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25 Most Unique Albums

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How Dare You!
How Dare You!
"The last album by the original line-up (until "...Meanwhile", which would come along more than a decade later) was also its best, showcasing all that the band had learned through the preceding years."
Come to Daddy
Come to Daddy
"Aggressive, whimiscal, creepy, and yet, the most endearing electronic record of the decade. After listening to this, you can't fault Richard James for having a personality."
Adventures In Modern Recording - The Buggles
Adventures In Modern Recording - The Buggles
"The first record put The Buggles on the map, but their underrated sophomore album showcased the duo's greater strengths (particularly Trevor Horn's). Unfortunately, by the time it was released, Buggles was already dead."
Ege Bamyasi
Ege Bamyasi
"Can was always a trailblazing (and grossly underrated) band, but "Ege Bamyasi" captured Can at the height of its powers, and needless to say, the results sound stunning even now."
Doc At The Radar Station
Doc At The Radar Station
"It's not Captain Beefheart at his weirdest, nor is it his most accessible outing, but there's something charming about the abrasive alt-rock poetry of "Doc at the Radar Station"."
Shhh
Shhh
"This is an album worthy of study since its unreleased predecessor, "Jesus H. Christ", contained far more samples. Like Beastie Boys' "Paul's Boutique", this record examined how far one can stretch and manipulate the sounds of others to create new music altogether."
From Filthy Tongue Of Gods And Griot
From Filthy Tongue Of Gods And Griot
"Vicious, experimental, sincere; all of these words can be used to describe dalek's sophomore album."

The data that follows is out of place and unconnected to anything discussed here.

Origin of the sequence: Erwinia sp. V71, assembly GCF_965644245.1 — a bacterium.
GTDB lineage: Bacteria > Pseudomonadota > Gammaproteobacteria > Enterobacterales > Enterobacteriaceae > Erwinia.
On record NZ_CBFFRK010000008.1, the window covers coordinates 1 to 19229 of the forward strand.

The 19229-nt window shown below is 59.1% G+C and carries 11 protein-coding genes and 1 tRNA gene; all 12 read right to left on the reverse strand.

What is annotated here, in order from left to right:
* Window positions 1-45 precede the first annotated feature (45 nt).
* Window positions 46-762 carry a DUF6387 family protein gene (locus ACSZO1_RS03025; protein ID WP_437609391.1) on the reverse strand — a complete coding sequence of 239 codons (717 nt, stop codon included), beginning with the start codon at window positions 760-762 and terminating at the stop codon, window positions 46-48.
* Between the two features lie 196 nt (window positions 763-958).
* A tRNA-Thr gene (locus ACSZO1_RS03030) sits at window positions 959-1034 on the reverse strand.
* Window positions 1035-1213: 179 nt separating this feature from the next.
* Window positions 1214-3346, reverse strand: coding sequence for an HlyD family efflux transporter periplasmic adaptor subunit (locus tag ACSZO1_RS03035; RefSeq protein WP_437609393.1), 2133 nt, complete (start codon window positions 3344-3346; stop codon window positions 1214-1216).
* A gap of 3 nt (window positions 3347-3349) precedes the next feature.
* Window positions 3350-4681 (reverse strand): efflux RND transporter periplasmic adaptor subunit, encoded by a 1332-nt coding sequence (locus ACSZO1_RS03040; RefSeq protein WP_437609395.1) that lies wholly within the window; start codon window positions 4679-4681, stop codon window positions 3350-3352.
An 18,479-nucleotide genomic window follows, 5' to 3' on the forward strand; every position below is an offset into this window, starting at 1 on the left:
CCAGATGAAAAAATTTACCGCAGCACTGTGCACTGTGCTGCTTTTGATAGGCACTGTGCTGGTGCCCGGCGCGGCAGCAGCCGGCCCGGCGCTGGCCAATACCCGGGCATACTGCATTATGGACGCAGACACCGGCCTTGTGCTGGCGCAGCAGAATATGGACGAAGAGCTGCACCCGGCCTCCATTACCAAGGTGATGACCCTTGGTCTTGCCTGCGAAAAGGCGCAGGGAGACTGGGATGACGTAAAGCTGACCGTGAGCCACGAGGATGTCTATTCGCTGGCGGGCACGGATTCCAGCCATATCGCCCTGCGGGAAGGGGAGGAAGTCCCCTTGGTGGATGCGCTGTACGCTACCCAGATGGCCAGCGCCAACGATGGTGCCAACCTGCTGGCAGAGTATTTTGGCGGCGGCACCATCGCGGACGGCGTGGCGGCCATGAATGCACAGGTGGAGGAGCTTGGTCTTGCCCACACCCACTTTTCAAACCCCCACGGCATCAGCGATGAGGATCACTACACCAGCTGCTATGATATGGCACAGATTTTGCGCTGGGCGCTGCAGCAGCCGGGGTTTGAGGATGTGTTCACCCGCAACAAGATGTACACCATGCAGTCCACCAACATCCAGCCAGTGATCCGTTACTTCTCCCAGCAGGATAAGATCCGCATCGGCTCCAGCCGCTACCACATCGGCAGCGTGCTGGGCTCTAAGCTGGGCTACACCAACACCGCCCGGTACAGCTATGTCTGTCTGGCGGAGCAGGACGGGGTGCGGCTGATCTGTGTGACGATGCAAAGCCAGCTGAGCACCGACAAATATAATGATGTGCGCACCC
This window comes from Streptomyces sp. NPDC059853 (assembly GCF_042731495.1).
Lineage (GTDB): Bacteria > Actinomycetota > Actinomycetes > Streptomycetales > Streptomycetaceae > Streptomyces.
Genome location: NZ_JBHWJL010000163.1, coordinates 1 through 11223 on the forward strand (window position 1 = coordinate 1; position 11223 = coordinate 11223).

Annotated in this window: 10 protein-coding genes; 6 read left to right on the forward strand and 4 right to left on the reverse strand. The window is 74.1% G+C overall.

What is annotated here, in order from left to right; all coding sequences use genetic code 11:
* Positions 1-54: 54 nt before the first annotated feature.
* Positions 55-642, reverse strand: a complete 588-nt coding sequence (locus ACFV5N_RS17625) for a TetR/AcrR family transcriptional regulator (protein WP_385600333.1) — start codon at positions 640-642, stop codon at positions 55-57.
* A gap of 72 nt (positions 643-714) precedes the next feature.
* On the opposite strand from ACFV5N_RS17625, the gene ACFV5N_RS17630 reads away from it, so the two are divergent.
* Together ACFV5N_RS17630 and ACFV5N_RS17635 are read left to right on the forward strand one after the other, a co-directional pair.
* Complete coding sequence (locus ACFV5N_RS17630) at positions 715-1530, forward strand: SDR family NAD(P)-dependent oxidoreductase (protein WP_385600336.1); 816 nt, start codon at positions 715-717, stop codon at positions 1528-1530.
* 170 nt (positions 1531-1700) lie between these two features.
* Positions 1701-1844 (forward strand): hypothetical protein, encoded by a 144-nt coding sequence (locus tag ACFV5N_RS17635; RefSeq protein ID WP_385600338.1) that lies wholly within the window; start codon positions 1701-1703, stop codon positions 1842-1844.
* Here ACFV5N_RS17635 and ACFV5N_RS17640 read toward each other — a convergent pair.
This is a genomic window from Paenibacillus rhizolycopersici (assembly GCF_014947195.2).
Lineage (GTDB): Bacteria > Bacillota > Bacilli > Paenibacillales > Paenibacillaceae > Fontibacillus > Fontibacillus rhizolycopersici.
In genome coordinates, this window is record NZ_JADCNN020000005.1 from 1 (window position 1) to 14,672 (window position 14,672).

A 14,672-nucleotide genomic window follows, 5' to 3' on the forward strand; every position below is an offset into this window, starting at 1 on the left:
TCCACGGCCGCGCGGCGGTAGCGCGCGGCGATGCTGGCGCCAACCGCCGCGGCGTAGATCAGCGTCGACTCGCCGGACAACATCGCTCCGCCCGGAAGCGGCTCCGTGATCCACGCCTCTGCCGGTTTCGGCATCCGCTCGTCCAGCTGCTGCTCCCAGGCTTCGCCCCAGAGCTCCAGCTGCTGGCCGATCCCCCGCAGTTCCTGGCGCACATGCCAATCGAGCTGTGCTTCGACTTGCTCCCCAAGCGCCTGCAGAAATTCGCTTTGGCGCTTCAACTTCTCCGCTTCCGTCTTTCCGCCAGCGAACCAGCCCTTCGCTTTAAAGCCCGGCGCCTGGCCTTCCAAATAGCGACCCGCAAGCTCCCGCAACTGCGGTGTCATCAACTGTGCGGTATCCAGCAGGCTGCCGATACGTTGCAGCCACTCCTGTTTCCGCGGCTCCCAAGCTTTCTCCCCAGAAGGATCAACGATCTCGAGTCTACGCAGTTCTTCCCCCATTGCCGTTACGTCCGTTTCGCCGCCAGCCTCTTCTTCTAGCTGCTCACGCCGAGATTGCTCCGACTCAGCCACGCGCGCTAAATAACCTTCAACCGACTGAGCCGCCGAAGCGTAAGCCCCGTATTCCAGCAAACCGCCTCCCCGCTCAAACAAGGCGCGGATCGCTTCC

For the Whole World to See
For the Whole World to See
"Unfortunately, this is the only album Death ever recorded, but it remains the earliest indicator of where the punk genre was headed and turned any preconception of black musicianship on its head. Catchy and heavy all at once."
Pills Thrills & Bellyaches
Pills Thrills & Bellyaches
"After the dismal mud-bucket ramblings of "Bummed" (a debatable masterpiece to some), Happy Mondays condensed its sound into a dancey but relentlessly cool record that would wind up being the band's high point."
Rotters Club
Rotters Club
"The Canterbury scene was a bit short-lived. However, Hatfield & The North was able to yield an extraordinary album that reflected the best it had to offer."
Primary Colours
Primary Colours
"The Horror's sophomore album wore a lot of dynamic influences on its sleeve, from "Loveless"-era MBV to the distant cries of the heart that made The Cure's "Pornography" so infamous. You couldn't call The Horrors pop, but they come delightfully close with this one."
California
California
"A lot of critics hail Faith No More (at least the Mike Patton years) for being one of the most eclectic bands around, but I think that title can easily be bestowed on Patton's "side project" if only because Mr. Bungle takes the weirdness of previous outings and filters it through a streamlined lens."